Democrats and some environmentalists blasted Gov. Rick Scott on Monday after a weekend news report that Florida Department of Environmental Protection employees had been banned from using the term climate change or global warming after he took office in 2011.
The report by the Florida Center for Investigative Reporting appeared in the Tampa Bay Times and was referenced in The Washington Post and The Atlantic. The report said the policy was unwritten but was “distributed verbally statewide” through the department of 3,200 employees.
The report said four former employees confirmed the existence of the policy. Scott’s office and the Florida Department of Environmental Protection denied there was such a policy.
In a statement issued Monday, the nonprofit Earthjustice law firm said the “anti-science rhetoric” is dangerous for low-lying Florida, which it said has more to lose from the effects of sea-level rise than any other state.
“This (is) like the governor saying that the 1969 Moon landing was faked and then telling state workers to never use the words ‘Moon landing,’” David Guest, managing attorney of Earthjustice’s Florida office, said in the written statement.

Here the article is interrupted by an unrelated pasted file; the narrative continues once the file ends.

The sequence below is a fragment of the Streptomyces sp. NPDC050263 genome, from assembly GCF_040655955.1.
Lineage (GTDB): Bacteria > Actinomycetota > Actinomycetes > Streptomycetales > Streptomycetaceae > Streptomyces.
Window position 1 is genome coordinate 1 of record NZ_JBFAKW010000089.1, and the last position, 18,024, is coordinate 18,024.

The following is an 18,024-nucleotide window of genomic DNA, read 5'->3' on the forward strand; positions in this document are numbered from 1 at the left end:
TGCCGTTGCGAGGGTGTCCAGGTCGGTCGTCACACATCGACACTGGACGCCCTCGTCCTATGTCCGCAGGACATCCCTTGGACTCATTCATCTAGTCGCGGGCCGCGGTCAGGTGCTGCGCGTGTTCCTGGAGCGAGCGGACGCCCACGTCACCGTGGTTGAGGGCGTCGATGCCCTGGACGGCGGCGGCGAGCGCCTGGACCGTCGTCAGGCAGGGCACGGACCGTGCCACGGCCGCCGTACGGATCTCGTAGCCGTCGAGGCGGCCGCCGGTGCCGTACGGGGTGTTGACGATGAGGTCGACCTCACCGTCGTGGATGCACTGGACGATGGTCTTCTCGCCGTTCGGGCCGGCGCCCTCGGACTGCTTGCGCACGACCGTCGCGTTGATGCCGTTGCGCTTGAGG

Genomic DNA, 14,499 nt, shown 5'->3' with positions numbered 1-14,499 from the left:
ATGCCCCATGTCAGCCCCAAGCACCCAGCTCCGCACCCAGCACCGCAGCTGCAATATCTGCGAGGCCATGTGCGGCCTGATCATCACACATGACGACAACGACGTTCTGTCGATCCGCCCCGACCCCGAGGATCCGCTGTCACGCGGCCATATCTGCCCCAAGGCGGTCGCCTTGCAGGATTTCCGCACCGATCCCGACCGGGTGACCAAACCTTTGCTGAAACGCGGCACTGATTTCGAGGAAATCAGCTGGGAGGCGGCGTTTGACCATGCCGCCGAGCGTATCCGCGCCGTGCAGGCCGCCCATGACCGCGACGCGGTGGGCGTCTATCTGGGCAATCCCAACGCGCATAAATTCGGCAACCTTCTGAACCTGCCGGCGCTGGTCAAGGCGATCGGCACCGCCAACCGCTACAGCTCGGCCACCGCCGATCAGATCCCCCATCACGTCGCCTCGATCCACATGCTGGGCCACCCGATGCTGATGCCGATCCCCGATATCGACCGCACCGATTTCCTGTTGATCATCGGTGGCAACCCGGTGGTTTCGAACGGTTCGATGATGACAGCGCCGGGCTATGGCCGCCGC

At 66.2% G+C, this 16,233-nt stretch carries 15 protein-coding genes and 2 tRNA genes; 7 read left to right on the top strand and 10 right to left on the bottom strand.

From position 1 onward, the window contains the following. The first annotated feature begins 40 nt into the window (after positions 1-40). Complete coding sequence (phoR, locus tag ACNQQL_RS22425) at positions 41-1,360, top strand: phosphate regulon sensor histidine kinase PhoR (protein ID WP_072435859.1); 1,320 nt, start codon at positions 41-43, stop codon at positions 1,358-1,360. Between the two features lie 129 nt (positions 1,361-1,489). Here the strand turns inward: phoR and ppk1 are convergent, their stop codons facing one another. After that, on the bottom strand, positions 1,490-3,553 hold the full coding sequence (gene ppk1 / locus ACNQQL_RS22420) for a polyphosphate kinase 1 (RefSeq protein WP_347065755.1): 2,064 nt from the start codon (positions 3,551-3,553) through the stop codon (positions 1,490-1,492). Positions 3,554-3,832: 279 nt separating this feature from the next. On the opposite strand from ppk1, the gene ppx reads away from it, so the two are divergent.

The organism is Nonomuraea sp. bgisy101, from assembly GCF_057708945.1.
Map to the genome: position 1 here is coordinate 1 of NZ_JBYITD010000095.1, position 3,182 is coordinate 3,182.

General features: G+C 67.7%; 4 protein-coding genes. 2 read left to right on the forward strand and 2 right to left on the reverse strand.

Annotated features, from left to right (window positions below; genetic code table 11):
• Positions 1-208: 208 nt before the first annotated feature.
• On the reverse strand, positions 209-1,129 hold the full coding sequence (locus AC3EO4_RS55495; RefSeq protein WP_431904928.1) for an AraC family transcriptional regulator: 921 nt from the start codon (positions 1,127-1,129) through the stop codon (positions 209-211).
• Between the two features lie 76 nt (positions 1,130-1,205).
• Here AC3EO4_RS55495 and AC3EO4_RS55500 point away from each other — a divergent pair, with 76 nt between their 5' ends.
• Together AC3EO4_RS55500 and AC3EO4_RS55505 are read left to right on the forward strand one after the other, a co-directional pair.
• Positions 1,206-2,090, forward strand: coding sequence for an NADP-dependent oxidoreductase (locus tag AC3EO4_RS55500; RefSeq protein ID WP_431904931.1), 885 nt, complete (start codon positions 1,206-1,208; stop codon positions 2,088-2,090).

The Florida Democratic Party cited the report in an email seeking donations.
“Climate change is scientific fact,” the email said, “and Rick is misleading Floridians about how dangerous this problem is! Will you help us hold him accountable?”
In response on Monday, John Tupps, deputy communications director for Scott, said only that there was no such policy.
Lauren Engel, DEP communications director, added in reference to the story, “It is simply not true.”
Scott had said before 2014 that he was not persuaded that climate change is real.
In 2014, he responded to reporters’ questions about the issue by saying he’s “not a scientist.” And after a meeting with scientists in the governor’s office, Scott said he instead is focused on solutions.
The Florida Department of Economic Opportunity has a web page with links to documents related to sea- level rise but doesn’t refer to climate change.
Florida law (377.601) states that the human and economic costs of climate change can be reduced through the reduction of greenhouse gas emissions.
The language was added in 2008 in HB 7135, a sweeping energy bill that passed unanimously. But major portions of the legislation, such as a proposed carbon emissions credit system, have been repealed by the Legislature.
Bruce Ritchie (@bruceritchie) covers environment, energy and growth management in Tallahassee